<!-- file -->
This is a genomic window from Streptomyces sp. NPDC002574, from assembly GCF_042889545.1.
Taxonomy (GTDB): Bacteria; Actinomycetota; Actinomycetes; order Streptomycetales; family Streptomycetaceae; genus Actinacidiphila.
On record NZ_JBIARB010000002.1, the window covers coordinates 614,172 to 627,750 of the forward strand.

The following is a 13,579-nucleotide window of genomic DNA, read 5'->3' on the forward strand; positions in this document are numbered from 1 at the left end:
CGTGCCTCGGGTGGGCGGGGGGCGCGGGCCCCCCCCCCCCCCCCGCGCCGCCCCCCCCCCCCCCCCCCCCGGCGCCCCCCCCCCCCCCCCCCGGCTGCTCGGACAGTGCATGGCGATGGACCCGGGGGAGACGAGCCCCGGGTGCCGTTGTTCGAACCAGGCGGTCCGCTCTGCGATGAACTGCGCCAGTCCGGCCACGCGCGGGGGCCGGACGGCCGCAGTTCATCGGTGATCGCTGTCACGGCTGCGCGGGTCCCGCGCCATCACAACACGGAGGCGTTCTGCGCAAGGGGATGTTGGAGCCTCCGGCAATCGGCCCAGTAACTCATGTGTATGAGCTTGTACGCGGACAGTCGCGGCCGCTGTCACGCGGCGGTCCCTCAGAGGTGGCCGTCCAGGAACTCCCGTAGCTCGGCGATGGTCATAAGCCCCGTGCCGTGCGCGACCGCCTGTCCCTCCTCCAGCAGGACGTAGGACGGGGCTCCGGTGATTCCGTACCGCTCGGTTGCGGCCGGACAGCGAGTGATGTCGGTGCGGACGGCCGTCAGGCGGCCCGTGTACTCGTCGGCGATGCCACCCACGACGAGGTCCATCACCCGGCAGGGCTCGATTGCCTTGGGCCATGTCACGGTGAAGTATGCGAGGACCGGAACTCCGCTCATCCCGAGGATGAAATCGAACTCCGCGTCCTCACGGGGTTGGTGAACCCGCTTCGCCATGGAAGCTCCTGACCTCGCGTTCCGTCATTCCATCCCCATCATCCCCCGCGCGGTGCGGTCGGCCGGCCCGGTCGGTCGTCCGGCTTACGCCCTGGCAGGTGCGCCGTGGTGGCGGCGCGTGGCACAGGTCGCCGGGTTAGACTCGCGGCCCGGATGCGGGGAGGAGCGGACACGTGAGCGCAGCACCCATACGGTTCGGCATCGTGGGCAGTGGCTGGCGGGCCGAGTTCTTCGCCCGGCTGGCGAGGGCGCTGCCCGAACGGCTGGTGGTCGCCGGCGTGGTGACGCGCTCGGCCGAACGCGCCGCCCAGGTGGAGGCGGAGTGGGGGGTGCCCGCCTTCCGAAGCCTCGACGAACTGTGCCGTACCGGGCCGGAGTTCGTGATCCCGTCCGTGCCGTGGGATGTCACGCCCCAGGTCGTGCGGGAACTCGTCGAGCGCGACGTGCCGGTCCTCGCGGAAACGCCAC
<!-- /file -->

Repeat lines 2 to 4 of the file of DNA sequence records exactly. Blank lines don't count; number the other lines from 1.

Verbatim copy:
Taxonomy (GTDB): Bacteria; Actinomycetota; Actinomycetes; order Streptomycetales; family Streptomycetaceae; genus Actinacidiphila.
On record NZ_JBIARB010000002.1, the window covers coordinates 614,172 to 627,750 of the forward strand.

The following is a 13,579-nucleotide window of genomic DNA, read 5'->3' on the forward strand; positions in this document are numbered from 1 at the left end: